Fabric Focus – Wool

Fabric Focus - Wool

The above photo shows just how myriad wool can be. Six swatches, all of them completely different. The details are from top left, working clockwise:

  • Waffled wool coating, £23.95 a metre
  • Blue grey line check floppy wool mix tweed suiting, £15.90 a metre
  • Chanel type tweed, £18 a metre
  • Armani type camel lambswool herringbone, £15.90 a metre
  • Polyester, viscose, wool boucle coating, £14.50 a metre
  • Wool reversible coating tweed, £15.90 a metre

All available from Stone Fabrics

So, yeah – wool ain’t cheap. (Though I’ve found some very affordable wool options on Walthamstow market.) It’s safe to say, I really like working with wool fabric.

Wool Montage

For details of the above makes, you can go here, here and here.

What do I like so much about wool?

  • It’s incredibly well-behaved, which I think makes it ideal for a beginner Sewist who may want to dip a toe into working with more high-end fabrics.
  • Many wool fabrics don’t fray, which means you don’t have to worry at all about finishing raw seams – hurrah!
  • It’s malleable, which means that things like dart points can be gently persuaded to disappear beneath steam from an iron.
  • It’s fairly well-behaved. Your fabric is not going to rebel on you.
  • Wool is very resilient – your make will last years.
  • This fabric resists wrinkling, is breathable yet insulating, flame-retardant and doesn’t get too heavy when wet.

Guys, what’s not to like?!!! Um…

What are the disadvantages?

  • Some people advise pre-shrinking your wool – see how here. (True confessions – I’ve never bothered doing this.)
  • Whilst working, you’ll want to keep your iron on a medium heat, otherwise your wool will scorch. Ideally, it’s worth using a press cloth when pressing wool.

ribbon-attached

  • You might want to use a clapper to make seams lay flat when pressed open. Wool fabric can be springy.
  • It can be difficult to hem without obvious bulges, because of the thickness of the wool. See my post here.
  • Very thick wools can become bulky to put through the sewing machine. Especially on areas where a lot of layers are coming together ie collars.
  • Making a wool dress? Keep an eye on the weight of wool. You’ll really want it to be pretty lightweight, to avoid the danger of sweltering in overheated rooms. You should also think about your sleeve options – will a cardigan become obligatory to cover bare arms, adding to those heat-trapping layers?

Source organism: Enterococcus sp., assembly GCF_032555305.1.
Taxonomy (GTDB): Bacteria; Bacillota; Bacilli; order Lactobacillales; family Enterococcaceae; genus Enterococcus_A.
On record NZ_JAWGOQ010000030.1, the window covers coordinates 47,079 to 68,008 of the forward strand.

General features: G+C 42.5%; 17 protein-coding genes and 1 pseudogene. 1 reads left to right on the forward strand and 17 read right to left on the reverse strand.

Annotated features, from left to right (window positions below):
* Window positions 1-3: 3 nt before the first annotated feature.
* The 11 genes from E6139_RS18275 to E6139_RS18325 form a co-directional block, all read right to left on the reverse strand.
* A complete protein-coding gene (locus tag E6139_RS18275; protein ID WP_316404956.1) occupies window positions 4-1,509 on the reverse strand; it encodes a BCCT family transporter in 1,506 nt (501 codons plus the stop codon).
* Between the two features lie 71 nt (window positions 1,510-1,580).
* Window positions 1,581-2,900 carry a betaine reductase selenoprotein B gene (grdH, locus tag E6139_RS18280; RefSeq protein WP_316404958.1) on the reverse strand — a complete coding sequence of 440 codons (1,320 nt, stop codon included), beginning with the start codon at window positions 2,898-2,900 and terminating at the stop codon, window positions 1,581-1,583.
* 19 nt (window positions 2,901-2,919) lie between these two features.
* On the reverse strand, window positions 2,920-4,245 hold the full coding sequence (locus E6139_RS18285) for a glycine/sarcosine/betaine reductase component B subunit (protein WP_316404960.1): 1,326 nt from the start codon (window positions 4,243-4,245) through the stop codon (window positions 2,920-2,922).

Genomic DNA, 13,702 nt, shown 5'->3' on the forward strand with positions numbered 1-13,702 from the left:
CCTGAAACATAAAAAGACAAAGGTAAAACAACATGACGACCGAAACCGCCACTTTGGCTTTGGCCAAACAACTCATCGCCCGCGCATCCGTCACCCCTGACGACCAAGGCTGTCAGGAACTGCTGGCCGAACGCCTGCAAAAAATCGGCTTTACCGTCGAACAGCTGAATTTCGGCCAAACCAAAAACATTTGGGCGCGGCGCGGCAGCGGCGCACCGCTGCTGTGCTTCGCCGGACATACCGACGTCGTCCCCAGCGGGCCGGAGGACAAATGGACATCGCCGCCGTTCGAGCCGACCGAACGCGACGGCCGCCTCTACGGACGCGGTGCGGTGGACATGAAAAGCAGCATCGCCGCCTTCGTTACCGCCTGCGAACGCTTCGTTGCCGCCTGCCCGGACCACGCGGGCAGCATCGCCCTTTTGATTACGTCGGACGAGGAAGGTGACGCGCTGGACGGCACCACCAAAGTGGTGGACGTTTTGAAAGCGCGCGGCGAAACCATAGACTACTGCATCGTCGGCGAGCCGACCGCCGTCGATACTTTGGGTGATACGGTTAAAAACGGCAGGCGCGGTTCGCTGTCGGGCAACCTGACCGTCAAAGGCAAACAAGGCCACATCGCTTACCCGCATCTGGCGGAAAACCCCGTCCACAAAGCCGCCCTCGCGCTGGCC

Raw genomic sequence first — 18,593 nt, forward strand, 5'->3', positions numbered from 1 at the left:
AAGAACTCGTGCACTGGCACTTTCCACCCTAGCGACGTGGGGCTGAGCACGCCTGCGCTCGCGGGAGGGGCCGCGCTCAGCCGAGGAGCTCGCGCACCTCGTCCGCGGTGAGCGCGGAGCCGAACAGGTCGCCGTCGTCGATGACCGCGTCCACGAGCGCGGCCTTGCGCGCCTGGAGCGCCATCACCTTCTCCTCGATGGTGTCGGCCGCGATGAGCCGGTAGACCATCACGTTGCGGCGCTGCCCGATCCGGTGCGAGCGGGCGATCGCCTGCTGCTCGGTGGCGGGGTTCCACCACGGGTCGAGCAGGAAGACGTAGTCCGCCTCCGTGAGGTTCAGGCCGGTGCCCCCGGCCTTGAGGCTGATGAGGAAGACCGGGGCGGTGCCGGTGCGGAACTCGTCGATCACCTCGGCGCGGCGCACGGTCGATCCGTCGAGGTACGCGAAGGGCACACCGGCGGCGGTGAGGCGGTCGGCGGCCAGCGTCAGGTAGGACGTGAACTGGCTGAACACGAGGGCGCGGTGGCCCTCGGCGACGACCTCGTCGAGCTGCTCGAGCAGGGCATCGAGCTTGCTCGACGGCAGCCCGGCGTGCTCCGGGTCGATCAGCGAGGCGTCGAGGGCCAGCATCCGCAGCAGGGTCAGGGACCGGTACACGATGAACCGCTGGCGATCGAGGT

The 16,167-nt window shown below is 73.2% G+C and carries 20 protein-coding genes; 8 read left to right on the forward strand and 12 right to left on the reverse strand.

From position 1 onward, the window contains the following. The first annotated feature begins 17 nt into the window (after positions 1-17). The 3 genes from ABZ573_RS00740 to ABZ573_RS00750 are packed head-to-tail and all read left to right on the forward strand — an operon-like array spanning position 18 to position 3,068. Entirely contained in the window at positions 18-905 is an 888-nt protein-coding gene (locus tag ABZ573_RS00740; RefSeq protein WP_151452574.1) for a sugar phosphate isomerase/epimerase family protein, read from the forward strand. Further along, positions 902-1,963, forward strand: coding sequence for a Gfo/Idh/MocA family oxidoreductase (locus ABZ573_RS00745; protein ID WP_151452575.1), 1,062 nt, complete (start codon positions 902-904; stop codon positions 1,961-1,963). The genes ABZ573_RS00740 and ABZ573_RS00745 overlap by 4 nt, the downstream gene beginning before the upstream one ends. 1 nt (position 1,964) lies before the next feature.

• 100% wools will be dry clean only, so you’ll have maintenance expenses. But most wools also have an ability to self-clean, so you shouldn’t need to cough up for cleaning too often.
  • Some fabric, such as wool crepe, can be scratchy and will need lining.

Another online advocate of wool fabrics is My Happy Sewing Place. Check out this amazing tweed wool trouser suit she made. In fact, check out all her blog – it’s totally inspiring.

So, tell me. Inspired to sew with wool this autumn? Any tips of your own? Let me know!

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31 Responses to Fabric Focus – Wool

  1. Simona says:

    Great timing. Just about to start making my first coat.

  2. Debi says:

    Thanks for the shout out!! I was so excited to see a post on wool…how I love it so!! xoxoxo

  3. liza jane says:

    Wool is a wonder fabric. They actually make diaper covers from wool because it repels liquid! For some reason I am amazed by that.

  4. Szarka says:

    Good news – if you’re brave enough to prewash/preshrink your wool, it’s perfectly machine launderable! My husband and I met doing medieval reenactment, and all of our garb is either wool or linen, and gets pretty muddy, smoky, and ?-smeared on weekend events. Upon getting home, it all goes into the washer. The secret? Abuse your uncut fabric the way you want to treat it when you are using the finished garment. Obviously, I wouldn’t think to toss a Chanel-esque boucle suit jacket into the washer, so that’s a different situation. And these are play clothes that are either not-very-fitted (my husband’s tunics) or laced tight to the body (my kirtles), so they are not having to sustain any structure on their own that could possibly be lost in the wash.